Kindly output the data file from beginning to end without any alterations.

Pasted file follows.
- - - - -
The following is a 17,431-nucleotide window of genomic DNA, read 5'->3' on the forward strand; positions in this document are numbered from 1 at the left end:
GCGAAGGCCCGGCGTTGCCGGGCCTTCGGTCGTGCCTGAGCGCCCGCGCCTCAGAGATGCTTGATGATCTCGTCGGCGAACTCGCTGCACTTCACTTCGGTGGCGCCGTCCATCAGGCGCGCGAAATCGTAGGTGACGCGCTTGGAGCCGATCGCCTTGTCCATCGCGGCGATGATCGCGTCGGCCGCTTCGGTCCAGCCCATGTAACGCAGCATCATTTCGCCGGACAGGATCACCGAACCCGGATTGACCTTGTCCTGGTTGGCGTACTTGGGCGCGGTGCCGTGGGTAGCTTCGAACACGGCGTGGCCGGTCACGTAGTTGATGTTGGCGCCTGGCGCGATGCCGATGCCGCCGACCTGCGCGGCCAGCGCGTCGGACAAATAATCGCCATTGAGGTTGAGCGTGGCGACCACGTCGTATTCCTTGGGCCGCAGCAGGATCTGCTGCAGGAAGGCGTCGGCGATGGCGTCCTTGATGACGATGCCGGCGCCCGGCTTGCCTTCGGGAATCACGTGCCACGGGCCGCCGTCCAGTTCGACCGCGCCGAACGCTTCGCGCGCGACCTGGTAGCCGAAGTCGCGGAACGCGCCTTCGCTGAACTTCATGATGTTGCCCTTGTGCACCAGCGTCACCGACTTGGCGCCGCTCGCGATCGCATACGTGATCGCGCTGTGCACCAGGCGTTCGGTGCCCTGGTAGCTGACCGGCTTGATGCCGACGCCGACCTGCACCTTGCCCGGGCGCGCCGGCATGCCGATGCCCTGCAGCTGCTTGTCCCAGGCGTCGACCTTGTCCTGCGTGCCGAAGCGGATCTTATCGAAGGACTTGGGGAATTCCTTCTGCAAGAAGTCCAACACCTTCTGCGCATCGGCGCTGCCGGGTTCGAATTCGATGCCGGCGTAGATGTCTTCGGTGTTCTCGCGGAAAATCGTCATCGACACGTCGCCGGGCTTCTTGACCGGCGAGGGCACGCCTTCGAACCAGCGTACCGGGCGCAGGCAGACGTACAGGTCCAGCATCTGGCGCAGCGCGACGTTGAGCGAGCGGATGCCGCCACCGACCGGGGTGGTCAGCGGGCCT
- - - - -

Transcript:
The following is a 17,431-nucleotide window of genomic DNA, read 5'->3' on the forward strand; positions in this document are numbered from 1 at the left end:
GCGAAGGCCCGGCGTTGCCGGGCCTTCGGTCGTGCCTGAGCGCCCGCGCCTCAGAGATGCTTGATGATCTCGTCGGCGAACTCGCTGCACTTCACTTCGGTGGCGCCGTCCATCAGGCGCGCGAAATCGTAGGTGACGCGCTTGGAGCCGATCGCCTTGTCCATCGCGGCGATGATCGCGTCGGCCGCTTCGGTCCAGCCCATGTAACGCAGCATCATTTCGCCGGACAGGATCACCGAACCCGGATTGACCTTGTCCTGGTTGGCGTACTTGGGCGCGGTGCCGTGGGTAGCTTCGAACACGGCGTGGCCGGTCACGTAGTTGATGTTGGCGCCTGGCGCGATGCCGATGCCGCCGACCTGCGCGGCCAGCGCGTCGGACAAATAATCGCCATTGAGGTTGAGCGTGGCGACCACGTCGTATTCCTTGGGCCGCAGCAGGATCTGCTGCAGGAAGGCGTCGGCGATGGCGTCCTTGATGACGATGCCGGCGCCCGGCTTGCCTTCGGGAATCACGTGCCACGGGCCGCCGTCCAGTTCGACCGCGCCGAACGCTTCGCGCGCGACCTGGTAGCCGAAGTCGCGGAACGCGCCTTCGCTGAACTTCATGATGTTGCCCTTGTGCACCAGCGTCACCGACTTGGCGCCGCTCGCGATCGCATACGTGATCGCGCTGTGCACCAGGCGTTCGGTGCCCTGGTAGCTGACCGGCTTGATGCCGACGCCGACCTGCACCTTGCCCGGGCGCGCCGGCATGCCGATGCCCTGCAGCTGCTTGTCCCAGGCGTCGACCTTGTCCTGCGTGCCGAAGCGGATCTTATCGAAGGACTTGGGGAATTCCTTCTGCAAGAAGTCCAACACCTTCTGCGCATCGGCGCTGCCGGGTTCGAATTCGATGCCGGCGTAGATGTCTTCGGTGTTCTCGCGGAAAATCGTCATCGACACGTCGCCGGGCTTCTTGACCGGCGAGGGCACGCCTTCGAACCAGCGTACCGGGCGCAGGCAGACGTACAGGTCCAGCATCTGGCGCAGCGCGACGTTGAGCGAGCGGATGCCGCCACCGACCGGGGTGGTCAGCGGGCCT